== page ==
For now, leaders of both parties said any Senate talks would face a deep partisan divide over across-the-board individual rate cuts in the current House GOP and Trump tax plans.
South Dakota Sen. John Thune said he and other senior Republicans would insist on sweeping rate cuts, while Democrats such as Sens. Sherrod Brown of Ohio and Dianne Feinstein of California would push against tax cuts for wealthy families.
“Rich people don’t need more tax breaks,” Brown said.
Both sides will be looking for areas of potential common ground in a tax outline that Trump’s team plans to unveil in several weeks.
Brown said any deal would need a number of sweeteners to attract liberals like him. For example, he wants indexing for the earned income tax credit and child tax credit.
Feinstein said any bipartisan compromise likely would need to focus on “middle-income people, who live paycheck to paycheck.” She said she voted for Bush’s first tax cut in 2001 with 11 other Democrats because it expanded the child tax credit and “was not a millionaire’s bill.”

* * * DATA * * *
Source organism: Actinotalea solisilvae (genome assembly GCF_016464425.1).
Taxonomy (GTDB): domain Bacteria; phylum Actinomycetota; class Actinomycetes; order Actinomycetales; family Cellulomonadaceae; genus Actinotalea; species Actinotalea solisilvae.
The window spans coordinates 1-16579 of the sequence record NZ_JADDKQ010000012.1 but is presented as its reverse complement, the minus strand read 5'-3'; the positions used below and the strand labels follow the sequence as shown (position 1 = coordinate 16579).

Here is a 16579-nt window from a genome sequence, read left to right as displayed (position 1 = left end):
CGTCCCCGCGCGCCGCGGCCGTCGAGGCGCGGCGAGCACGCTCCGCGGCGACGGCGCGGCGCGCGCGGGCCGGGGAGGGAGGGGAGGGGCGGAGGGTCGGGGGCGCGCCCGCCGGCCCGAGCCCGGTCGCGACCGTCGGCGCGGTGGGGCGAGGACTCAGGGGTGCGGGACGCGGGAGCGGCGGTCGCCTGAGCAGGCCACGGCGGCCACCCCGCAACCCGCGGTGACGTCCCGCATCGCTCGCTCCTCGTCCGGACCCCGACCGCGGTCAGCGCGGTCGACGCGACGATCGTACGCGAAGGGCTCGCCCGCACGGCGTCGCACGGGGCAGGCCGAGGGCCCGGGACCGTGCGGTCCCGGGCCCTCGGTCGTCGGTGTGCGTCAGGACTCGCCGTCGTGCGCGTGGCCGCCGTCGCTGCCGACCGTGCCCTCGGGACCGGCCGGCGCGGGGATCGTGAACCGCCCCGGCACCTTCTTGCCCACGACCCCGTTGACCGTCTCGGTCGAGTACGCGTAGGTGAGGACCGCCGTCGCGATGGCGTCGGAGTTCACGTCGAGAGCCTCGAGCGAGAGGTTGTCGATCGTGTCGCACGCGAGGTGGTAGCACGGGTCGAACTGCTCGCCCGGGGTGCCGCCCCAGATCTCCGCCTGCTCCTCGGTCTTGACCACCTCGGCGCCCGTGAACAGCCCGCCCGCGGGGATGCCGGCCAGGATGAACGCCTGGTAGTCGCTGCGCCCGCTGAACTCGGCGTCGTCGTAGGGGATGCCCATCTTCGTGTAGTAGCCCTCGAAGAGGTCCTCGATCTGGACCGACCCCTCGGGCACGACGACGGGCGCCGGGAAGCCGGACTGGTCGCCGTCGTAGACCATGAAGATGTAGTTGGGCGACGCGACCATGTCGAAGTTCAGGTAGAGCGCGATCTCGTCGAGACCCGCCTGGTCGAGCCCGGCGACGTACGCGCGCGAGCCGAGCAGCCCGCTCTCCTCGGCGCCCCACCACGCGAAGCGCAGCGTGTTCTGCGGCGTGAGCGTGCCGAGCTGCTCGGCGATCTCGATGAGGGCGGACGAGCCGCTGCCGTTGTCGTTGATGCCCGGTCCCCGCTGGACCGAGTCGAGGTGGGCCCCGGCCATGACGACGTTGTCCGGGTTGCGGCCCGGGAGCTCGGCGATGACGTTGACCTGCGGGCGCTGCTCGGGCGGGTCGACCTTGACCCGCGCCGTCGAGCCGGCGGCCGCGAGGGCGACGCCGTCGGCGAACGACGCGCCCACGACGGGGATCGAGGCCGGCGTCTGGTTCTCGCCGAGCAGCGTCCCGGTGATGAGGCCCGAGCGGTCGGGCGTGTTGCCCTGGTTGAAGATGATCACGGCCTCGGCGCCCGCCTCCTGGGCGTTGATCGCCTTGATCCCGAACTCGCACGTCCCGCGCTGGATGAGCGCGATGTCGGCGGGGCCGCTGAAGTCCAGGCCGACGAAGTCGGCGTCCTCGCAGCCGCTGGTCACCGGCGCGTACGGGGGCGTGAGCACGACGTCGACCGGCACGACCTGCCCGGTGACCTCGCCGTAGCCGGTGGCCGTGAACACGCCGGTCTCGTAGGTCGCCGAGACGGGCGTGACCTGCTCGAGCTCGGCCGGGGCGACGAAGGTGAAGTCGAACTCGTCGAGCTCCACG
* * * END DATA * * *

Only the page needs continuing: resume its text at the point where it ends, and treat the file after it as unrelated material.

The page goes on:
With or without a broad bipartisan deal on his panel, Hatch and other senior Republicans said they will be looking to woo Democrats if a bill gets to the floor. “That doesn’t mean you have to have everybody on both sides,” Hatch said.
Top targets for the GOP charm offensive include several centrists up for re-election, including Democrats Joe Manchin III of West Virginia, Heidi Heitkamp of North Dakota and Joe Donnelly of Indiana, as well as Angus King, the independent senator from Maine who caucuses with the Democrats.
Even a few Democratic allies could help Hatch and other GOP leaders deal with procedural hurdles, and make up for potential defections from the 52-seat GOP majority.
In 2003, Bush narrowly won Senate passage for his second tax cut on a 51-50 vote. Three GOP “no” votes were offset by the “aye” votes of two Democrats and Vice President Dick Cheney.
With that precedent in mind, Hatch said he plans more huddles with Democrats in coming days to gauge their interest.
“We’re not ignoring their needs. … We’ll have to see. There’s a lot of bitterness around here,” he said.